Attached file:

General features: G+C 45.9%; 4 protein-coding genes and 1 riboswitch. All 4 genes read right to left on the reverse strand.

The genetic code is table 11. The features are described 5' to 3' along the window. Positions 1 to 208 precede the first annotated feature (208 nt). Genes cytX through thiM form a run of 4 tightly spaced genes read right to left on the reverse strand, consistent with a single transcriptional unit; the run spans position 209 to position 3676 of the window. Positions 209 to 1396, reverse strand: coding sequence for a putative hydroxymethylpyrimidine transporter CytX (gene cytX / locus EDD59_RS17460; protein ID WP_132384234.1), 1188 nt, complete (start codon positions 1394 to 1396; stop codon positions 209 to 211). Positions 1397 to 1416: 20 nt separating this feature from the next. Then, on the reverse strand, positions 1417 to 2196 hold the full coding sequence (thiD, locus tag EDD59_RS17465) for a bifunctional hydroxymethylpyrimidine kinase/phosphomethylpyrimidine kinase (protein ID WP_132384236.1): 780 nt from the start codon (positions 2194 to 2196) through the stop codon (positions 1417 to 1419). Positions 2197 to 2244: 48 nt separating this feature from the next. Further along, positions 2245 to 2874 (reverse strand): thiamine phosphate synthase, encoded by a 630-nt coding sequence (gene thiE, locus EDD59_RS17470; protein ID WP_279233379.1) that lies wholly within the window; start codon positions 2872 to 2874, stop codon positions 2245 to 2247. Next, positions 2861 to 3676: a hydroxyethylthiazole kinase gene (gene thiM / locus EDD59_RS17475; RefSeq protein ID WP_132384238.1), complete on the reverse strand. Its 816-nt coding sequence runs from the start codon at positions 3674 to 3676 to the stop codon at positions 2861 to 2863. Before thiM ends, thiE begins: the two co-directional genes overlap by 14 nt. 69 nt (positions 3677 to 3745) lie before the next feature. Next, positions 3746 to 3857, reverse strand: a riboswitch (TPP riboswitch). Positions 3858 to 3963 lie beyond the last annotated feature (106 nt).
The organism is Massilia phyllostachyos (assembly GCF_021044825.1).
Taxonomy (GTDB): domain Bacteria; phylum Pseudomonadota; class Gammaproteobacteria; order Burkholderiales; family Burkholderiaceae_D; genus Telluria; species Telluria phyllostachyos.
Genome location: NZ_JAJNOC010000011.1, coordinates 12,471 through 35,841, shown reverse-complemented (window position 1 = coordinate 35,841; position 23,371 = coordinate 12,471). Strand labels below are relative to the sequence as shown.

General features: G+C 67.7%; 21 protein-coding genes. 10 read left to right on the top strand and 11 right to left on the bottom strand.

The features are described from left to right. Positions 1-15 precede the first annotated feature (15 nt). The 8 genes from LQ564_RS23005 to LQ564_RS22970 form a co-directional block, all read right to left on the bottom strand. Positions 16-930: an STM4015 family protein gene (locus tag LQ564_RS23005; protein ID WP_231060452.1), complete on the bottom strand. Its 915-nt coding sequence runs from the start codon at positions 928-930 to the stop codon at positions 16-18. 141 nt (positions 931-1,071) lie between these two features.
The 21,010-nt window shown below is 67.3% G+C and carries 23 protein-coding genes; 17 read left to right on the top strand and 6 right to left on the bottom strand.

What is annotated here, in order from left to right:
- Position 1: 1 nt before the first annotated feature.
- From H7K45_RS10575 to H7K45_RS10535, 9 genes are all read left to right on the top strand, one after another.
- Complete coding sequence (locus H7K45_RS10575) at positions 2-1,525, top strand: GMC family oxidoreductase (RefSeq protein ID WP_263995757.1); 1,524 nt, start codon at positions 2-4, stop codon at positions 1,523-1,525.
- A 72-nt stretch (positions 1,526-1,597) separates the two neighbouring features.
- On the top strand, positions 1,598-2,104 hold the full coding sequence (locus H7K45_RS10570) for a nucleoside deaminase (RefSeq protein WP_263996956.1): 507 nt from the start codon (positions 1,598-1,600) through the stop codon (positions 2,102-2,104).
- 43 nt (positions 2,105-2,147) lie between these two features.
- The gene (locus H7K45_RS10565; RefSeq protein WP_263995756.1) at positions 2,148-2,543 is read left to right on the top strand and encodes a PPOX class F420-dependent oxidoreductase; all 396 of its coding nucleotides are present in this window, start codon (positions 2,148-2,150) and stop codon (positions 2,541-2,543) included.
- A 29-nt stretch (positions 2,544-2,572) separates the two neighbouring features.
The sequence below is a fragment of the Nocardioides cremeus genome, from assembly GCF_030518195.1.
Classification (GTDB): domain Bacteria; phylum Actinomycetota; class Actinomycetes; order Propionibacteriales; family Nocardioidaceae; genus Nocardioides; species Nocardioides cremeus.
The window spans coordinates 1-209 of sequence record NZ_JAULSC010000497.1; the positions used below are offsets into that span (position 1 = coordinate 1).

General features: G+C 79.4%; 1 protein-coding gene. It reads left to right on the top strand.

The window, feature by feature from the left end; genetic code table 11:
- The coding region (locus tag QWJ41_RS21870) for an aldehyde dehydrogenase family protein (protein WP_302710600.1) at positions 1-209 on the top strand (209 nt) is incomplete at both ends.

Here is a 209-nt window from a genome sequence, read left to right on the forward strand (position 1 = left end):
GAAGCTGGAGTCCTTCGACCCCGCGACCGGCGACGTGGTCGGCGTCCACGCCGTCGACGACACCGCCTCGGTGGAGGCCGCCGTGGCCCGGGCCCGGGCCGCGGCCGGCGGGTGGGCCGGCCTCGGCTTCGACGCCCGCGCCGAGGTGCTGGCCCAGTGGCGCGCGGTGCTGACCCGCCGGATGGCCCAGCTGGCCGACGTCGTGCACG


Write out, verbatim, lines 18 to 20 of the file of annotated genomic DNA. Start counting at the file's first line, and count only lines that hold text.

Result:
The sequence below is a fragment of the Nocardioides cremeus genome, from assembly GCF_030518195.1.
Classification (GTDB): domain Bacteria; phylum Actinomycetota; class Actinomycetes; order Propionibacteriales; family Nocardioidaceae; genus Nocardioides; species Nocardioides cremeus.
The window spans coordinates 1-209 of sequence record NZ_JAULSC010000497.1; the positions used below are offsets into that span (position 1 = coordinate 1).